Orchestration of Rome
By: Victor Hibbeln, Anna Dengler, and Evan Dafoe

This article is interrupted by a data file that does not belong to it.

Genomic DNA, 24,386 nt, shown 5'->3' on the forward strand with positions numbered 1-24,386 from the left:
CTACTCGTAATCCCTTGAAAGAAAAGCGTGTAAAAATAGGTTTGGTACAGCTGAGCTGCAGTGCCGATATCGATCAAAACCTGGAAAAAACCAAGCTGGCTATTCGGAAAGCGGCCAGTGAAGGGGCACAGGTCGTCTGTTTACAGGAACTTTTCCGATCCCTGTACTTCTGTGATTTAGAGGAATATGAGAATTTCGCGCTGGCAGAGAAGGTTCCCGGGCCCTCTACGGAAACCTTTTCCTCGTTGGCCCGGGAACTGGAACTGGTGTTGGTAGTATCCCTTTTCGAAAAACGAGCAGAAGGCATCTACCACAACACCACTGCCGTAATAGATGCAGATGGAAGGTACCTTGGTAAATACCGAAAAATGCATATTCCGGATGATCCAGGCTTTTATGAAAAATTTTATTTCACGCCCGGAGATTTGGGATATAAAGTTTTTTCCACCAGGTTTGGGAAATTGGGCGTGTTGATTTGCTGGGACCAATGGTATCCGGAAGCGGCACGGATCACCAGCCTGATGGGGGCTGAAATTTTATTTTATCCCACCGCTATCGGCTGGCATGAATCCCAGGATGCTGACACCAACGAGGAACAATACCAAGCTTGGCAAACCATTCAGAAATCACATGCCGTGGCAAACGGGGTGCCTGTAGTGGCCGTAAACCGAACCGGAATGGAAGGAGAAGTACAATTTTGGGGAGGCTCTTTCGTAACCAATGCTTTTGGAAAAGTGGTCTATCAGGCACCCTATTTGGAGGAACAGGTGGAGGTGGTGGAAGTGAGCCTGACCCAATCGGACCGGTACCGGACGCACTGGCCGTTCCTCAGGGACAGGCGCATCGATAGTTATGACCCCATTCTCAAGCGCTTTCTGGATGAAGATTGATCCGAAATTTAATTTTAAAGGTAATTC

The Roman empire arose around the 8th century B.C.E. as a small city-state on the western side of central Italy. Rome started out with the ruling of a strong king, which a century later, proved to be an unfit way to lead the empire. Rome switched to a republic around 509 B.C.E. in which the wealthy patricians lead the empire. The Roman administration system continued to become more complex, as it advanced to a system where two consuls would exercise authority and be advised by the Senate. As the Roman empire continued to grow, it made changes to its legal systems as well, by developing code of law to grant some fairness to the lower-class Romans. This political system was one of the reasons Rome emerged into the enormous empire it was, since the people were happy and the empire was led fairly. Rome continued to expand all around the Mediterranean basin in a process that took more than 500 years. The advancement started off in Latin, and continued into North Africa, which led to the Punic Wars fought with Carthage. This victory was consequential for Rome, ensuring it power of the western Mediterranean, thus making it one of the biggest naval powers. The decline of Greece and Mesopotamia came convenient to Rome, who proceeded to take this land under their control as well. By the 2nd century B.C.E. Rome had reached its ultimate extent. Rome managed to keep this extensive amount of land under their control due to their well-trained and admired army. Not until approximately 50 B.C.E. did the Romans question their existing administration system, and switched to the practices of having an emperor again. Though Skeptical at first, people accepted their new administration system and dived into an era of peace and prosperity known as Pax Romana.